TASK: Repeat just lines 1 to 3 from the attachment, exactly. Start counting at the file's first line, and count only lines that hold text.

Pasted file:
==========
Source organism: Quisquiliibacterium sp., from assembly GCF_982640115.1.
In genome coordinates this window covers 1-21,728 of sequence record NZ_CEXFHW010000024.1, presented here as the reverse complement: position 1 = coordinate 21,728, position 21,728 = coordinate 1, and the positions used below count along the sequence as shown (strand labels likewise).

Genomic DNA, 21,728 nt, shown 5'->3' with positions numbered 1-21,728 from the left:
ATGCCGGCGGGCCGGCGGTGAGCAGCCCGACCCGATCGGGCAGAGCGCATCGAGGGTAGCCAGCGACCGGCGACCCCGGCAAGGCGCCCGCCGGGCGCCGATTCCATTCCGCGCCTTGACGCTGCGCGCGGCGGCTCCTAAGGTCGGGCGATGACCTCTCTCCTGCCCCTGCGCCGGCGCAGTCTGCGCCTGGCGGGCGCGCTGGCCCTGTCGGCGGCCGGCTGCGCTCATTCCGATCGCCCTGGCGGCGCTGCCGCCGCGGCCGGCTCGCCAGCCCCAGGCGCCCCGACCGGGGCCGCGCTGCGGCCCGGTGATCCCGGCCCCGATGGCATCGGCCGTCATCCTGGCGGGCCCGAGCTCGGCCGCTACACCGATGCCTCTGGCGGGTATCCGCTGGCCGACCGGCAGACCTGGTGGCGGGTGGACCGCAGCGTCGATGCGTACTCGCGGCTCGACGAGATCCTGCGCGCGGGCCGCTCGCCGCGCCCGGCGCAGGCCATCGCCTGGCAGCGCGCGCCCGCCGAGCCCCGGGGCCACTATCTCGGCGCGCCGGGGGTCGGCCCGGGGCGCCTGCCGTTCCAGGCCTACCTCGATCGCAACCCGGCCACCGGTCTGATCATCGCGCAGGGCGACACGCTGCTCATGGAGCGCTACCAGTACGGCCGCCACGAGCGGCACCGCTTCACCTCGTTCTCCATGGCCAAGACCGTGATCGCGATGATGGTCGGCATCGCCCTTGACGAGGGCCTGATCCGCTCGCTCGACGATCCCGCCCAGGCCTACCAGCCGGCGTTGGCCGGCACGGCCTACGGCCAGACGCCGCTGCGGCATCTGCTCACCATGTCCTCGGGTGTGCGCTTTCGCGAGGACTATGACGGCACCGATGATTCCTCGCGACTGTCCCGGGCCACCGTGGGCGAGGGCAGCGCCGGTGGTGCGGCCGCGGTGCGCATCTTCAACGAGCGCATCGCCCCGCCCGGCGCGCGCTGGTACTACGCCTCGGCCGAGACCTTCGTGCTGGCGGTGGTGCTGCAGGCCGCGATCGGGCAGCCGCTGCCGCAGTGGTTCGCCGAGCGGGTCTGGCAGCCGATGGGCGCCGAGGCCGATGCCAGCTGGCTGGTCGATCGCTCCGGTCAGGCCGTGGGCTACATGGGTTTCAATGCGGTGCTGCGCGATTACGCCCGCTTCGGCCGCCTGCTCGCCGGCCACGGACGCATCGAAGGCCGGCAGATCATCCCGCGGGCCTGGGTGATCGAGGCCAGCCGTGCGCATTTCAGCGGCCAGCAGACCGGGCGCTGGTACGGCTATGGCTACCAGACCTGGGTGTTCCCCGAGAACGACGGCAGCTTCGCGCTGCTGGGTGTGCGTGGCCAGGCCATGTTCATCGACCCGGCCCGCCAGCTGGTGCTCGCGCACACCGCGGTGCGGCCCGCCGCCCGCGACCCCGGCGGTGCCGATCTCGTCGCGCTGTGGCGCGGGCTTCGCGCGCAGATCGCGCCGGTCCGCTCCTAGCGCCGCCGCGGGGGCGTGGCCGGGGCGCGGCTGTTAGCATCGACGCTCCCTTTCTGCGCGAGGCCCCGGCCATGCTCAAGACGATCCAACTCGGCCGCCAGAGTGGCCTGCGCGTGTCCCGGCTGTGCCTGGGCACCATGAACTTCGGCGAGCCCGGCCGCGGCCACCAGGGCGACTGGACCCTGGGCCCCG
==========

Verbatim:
Source organism: Quisquiliibacterium sp., from assembly GCF_982640115.1.
In genome coordinates this window covers 1-21,728 of sequence record NZ_CEXFHW010000024.1, presented here as the reverse complement: position 1 = coordinate 21,728, position 21,728 = coordinate 1, and the positions used below count along the sequence as shown (strand labels likewise).

Genomic DNA, 21,728 nt, shown 5'->3' with positions numbered 1-21,728 from the left: